I can confidently assert that probably about 70 percent of us (or even more) reading this right now suffer from some sort of social media addiction or the other, if we would choose to be honest with ourselves.

Before I share 5 reasons why you need to take a social media break and the amazing benefits derived from such, here are some signs that-and if you’re pretty honest with yourself, you might just fall into any or all of these categories-you need a social media break ASAP!

Signs you may be addicted to social media

  • You cannot hang out with friends (or in severe cases, even attend a business meeting) without reaching for your phone to scroll through your social media feed or upload a story about how much “fun” you are having;
  • You cannot hold a conversation with someone for at least one to two hours without reaching for your phone to check your social media;
  • You spend more time on social media than time spent on human interaction;
  • You check your social media first thing in the morning when you wake up and last thing at night before you go to bed (and every other available time in between when you are free);
  • You take photos of almost everything to upload on your social media;
  • You get anxious when you have not checked your phone or social media in one or two hours;
  • You feel like you are “missing out” when you have not checked your phone or social media in a couple of hours;
  • You spend more than 2 hours a day on social media;
  • You go to social media when you are feeling down about life, burned out or simply frustrated;
  • You immediately reach for your phone when you have a notification because the anxiety of not knowing what it could be would “kill you”; and
  • You subconsciously make unhealthy comparisons when you look at highlights of other people’s lives and feel anxious, pressured or generally depressed at how wack your life seems to be going.

Whew! 😰

So when I realized that I exhibit most- if not all- of the signs above, I was like “Okay, we have to put breaks on this, really”.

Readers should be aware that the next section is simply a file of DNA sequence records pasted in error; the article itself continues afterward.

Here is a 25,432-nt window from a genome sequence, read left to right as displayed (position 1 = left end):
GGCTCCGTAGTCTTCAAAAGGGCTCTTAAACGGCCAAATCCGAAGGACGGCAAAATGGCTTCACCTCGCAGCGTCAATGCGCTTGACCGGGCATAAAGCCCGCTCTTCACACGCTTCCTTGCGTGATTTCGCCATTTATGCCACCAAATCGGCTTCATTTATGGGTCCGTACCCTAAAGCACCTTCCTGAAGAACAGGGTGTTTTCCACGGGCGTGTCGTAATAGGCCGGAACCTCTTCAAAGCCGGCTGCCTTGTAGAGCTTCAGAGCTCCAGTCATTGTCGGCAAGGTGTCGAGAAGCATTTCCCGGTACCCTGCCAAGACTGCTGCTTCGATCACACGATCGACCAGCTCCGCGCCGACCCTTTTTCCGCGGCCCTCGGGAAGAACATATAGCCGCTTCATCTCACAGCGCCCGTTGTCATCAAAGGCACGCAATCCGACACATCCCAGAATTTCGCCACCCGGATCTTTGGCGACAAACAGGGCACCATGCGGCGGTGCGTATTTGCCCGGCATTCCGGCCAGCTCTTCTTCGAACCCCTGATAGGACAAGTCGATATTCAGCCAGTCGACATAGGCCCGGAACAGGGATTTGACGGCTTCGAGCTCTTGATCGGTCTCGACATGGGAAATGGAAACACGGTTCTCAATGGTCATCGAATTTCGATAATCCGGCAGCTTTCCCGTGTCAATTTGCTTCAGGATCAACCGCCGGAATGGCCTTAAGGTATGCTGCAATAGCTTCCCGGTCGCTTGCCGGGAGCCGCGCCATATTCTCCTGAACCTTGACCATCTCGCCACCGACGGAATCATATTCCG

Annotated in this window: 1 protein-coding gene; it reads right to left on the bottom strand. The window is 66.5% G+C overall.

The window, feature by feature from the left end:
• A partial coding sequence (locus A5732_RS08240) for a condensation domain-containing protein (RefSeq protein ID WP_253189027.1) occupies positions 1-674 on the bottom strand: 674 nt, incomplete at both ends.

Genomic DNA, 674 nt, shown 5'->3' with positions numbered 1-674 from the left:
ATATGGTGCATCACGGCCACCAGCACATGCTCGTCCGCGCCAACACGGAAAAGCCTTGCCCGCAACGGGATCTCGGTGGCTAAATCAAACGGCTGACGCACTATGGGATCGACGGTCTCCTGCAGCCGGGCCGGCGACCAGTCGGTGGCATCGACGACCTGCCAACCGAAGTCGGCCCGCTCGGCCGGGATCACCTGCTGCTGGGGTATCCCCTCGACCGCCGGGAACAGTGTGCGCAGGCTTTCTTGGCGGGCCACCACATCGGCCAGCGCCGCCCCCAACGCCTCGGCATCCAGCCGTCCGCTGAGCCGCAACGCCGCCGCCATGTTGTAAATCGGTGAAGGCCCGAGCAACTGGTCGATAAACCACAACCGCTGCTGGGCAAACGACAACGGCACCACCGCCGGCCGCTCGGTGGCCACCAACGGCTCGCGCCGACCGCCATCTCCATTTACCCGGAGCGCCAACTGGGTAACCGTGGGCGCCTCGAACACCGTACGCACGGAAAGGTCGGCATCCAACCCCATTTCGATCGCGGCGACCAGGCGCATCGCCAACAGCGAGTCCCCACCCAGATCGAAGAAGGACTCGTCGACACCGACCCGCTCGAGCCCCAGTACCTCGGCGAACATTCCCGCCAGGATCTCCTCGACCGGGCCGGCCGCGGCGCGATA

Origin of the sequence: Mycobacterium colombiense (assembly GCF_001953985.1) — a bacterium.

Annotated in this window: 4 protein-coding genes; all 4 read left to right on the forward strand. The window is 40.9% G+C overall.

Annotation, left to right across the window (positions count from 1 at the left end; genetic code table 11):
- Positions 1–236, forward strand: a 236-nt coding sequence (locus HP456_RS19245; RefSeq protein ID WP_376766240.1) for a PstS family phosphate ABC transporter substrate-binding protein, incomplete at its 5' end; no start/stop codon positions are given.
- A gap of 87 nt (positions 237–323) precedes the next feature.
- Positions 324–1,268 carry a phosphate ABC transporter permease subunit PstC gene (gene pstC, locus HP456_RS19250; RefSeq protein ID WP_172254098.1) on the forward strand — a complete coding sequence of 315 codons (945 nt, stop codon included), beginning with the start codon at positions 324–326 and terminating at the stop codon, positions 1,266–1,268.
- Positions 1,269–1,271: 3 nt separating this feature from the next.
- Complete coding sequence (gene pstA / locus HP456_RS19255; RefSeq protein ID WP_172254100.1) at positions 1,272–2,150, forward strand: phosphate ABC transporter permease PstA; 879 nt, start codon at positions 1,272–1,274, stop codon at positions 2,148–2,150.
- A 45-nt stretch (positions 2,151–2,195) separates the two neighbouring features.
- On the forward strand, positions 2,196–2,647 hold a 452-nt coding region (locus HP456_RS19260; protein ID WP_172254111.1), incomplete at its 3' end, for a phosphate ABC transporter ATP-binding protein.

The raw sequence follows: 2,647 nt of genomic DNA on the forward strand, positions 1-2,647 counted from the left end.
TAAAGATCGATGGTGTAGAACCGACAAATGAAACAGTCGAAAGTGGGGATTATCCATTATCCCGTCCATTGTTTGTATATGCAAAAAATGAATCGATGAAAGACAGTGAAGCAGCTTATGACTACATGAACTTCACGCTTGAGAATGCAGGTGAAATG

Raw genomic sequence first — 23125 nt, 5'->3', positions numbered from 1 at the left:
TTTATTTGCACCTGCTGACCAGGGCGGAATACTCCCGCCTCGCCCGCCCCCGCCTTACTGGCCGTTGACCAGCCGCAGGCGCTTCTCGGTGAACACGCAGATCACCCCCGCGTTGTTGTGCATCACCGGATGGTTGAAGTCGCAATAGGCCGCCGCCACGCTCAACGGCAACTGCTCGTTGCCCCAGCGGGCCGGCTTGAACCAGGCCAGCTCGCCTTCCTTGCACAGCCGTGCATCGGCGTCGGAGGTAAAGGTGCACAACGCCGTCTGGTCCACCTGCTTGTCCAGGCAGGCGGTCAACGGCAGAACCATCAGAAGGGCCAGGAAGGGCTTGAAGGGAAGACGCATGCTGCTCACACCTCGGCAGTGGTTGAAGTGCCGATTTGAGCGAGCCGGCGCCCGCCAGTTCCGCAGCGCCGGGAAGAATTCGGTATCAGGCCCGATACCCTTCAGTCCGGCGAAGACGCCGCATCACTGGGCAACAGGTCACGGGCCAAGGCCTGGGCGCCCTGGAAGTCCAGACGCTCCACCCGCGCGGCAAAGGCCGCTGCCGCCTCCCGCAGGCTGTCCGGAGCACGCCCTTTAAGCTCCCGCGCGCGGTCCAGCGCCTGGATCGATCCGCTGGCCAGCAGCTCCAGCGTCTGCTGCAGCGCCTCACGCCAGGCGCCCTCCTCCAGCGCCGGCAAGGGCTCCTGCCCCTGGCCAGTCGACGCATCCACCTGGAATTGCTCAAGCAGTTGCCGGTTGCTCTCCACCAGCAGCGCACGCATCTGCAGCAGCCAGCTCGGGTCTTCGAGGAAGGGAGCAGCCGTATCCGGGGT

And so, I took a break.

I will be the first to say that it is not the easiest thing in the world and like any other form of addiction, once you attempt putting an end to it, you face some form of “withdrawal” because your body has to get used to the reduction of the production of dopamine or whatever “feel good” chemical your brain has been producing when you get a lot of likes or comments on a good photo or when you are scrolling through your feed and living vicariously through the photos and videos you see.

Why: Reasons you should take a social media break

Taking occasional social media breaks present amazing advantages and benefits. I speak from my experience when I say that in the short while I took a social media break, I saw an amazing transformation from the inside out. Here are 5 reasons (which I totally experienced) why you should take a social media break (at least, once in a while):

  • Leaves you feeling refreshed/stronger: This is a major reason why anyone needs to take a social media break. For me, I know coming back from the break left me feeling refreshed and stronger physically, mentally and emotionally to take on tasks. There’s this refreshed feeling that your brain feels having been withdrawn from so much useless information it has been continuously subjected to for an extended period of time. You feel light and ready to take on the world.